New drilling in the shadow of Quintette

A Chinese-Canadian mining company is carrying out exploration work on tenures adjacent to the dormant Quintette mine.

Vancouver-based Canadian Dehua International Mines Group is drilling holes under an exploration program to run through the winter, said administrative manager Helvin Li. The company has nearly 50 holes approved for drilling, but is focusing on eight holes in particular, he said.

The work has no bearing on any possible re-opening of the Quintette operation, said a spokesperson for Teck Corporation, which purchased the operation after it was shut down in 2000. Teck carried out pre-feasibility studies last year to assess development options, but currently have no plans to implement any development plan.

"We do not have any plans to reopen Quintette at this time, and we are not conducting any exploration activity," wrote Teck communications advisor Dario Alvarez in an email to the Tumbler Ridge News. "We are aware that Dehua and Unicorn Group purchased the tenure in the area of our plant, but we have no knowledge of their exploration activities."

Unicorn International Mines Group, another junior mining company with Chinese connections, presented at October's Northeast B.C. Community Coal Forum. The company outlined plans to explore at their South Hassler coal project located 60 kilometres southwest of Chetwynd. Their website indicates a plan to drill 10 holes within their 6,600 hectare tenure and to explore an inferred coal resource of 300 million tonnes.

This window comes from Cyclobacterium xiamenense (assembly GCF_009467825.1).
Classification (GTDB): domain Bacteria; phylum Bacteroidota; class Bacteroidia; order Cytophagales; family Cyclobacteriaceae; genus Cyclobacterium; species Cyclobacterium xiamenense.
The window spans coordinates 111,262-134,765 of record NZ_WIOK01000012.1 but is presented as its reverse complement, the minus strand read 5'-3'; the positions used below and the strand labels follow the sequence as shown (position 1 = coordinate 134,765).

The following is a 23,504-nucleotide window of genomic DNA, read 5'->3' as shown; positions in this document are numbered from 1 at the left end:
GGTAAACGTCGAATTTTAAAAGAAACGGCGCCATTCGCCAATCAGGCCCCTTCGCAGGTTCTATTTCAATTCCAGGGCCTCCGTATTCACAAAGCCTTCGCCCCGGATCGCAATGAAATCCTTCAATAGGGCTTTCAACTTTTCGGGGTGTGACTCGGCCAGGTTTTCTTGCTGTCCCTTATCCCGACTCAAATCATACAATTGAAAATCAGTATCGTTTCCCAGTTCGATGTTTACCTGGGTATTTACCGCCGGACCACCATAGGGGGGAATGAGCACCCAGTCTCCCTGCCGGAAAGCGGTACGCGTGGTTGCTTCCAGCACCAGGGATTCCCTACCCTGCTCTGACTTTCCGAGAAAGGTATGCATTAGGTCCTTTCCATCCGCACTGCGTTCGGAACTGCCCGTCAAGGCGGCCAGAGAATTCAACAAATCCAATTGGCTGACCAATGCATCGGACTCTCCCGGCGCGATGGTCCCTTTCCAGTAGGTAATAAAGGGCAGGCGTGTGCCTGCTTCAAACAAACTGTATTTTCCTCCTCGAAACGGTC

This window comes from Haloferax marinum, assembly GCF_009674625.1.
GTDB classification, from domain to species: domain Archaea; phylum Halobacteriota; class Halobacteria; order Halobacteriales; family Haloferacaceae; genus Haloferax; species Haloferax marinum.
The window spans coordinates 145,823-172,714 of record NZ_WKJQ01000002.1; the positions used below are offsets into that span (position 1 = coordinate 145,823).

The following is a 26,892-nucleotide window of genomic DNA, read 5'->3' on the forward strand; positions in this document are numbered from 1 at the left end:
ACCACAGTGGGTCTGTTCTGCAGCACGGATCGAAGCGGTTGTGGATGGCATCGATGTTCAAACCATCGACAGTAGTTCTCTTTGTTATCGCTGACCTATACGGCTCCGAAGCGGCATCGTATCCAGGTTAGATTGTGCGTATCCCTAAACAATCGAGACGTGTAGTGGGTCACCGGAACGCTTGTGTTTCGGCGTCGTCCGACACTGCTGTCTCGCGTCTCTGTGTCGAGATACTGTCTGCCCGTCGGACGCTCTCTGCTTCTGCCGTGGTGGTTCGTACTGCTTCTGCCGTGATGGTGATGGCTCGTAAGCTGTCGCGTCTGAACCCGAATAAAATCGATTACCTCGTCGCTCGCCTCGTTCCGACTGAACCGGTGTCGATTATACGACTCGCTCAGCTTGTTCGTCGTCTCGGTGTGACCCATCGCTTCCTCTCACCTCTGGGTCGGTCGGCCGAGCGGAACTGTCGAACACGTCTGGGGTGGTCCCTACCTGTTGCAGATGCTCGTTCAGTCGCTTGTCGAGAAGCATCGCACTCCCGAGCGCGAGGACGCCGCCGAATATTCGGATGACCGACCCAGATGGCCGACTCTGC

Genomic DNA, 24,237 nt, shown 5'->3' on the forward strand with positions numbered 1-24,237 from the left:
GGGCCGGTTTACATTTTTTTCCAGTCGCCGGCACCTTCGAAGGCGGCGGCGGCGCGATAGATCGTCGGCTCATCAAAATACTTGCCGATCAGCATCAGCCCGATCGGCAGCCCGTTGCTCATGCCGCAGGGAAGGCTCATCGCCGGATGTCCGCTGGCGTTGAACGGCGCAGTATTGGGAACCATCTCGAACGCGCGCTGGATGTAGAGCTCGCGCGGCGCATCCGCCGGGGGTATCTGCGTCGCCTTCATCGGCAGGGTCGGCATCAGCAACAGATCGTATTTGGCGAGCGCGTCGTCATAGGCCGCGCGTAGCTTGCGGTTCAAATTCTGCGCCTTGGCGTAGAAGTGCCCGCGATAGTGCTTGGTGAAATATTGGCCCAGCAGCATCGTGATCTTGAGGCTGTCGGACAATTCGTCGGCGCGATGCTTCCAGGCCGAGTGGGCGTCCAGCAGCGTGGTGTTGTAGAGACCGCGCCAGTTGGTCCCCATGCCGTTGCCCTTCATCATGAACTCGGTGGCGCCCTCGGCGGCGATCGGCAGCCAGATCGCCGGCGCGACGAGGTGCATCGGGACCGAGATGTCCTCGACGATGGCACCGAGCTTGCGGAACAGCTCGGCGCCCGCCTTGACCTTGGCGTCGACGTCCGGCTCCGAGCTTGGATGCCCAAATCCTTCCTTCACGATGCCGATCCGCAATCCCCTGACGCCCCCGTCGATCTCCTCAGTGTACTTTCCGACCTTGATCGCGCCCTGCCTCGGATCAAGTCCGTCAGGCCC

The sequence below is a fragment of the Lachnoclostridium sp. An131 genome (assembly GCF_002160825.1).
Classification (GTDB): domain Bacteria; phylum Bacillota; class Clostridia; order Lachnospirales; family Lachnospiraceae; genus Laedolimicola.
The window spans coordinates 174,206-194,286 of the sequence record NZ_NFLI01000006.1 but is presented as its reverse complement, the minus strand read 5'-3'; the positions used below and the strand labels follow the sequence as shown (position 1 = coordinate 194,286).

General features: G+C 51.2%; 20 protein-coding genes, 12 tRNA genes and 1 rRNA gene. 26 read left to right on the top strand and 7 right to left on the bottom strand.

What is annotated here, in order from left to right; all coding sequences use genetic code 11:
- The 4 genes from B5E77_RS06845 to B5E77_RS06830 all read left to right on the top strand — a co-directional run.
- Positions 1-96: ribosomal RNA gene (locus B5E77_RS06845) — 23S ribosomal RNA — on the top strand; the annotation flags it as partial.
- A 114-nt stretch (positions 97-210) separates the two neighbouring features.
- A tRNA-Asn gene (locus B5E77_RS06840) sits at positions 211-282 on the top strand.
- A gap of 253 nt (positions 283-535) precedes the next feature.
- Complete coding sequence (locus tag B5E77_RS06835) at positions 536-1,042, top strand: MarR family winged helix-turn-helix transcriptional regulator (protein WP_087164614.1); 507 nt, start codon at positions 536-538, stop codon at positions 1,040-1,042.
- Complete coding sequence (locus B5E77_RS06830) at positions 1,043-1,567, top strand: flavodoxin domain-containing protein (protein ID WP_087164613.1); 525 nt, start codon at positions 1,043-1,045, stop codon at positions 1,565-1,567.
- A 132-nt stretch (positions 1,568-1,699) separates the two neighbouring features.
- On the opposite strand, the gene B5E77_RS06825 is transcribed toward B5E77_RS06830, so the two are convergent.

Dehua's website appears to focus on explaining B.C. and its coal resources to those unfamiliar with the province. The company also emphasizes its role as a bridge between China and Canada.

"Canadian Dehua International, with its Chinese background, enjoys advantages in capital, product quality, company credit, sales channels, resources, and market and business experience," reads the website, at

Dehua is also proposing to develop Gething Coal Project, located approximately 25 kilometres west of Hudson's Hope. The mine would produce 2 million tons of clean metallurgical coal per year, and would have an estimated 400 employees.

Teck's last public appearance in Tumbler Ridge took place in July, when a community and governmental affairs manager presented the doors from the office at the Quintette mine to council. The doors, noted for their impressive size and quality, are now being stored at a district storage yard.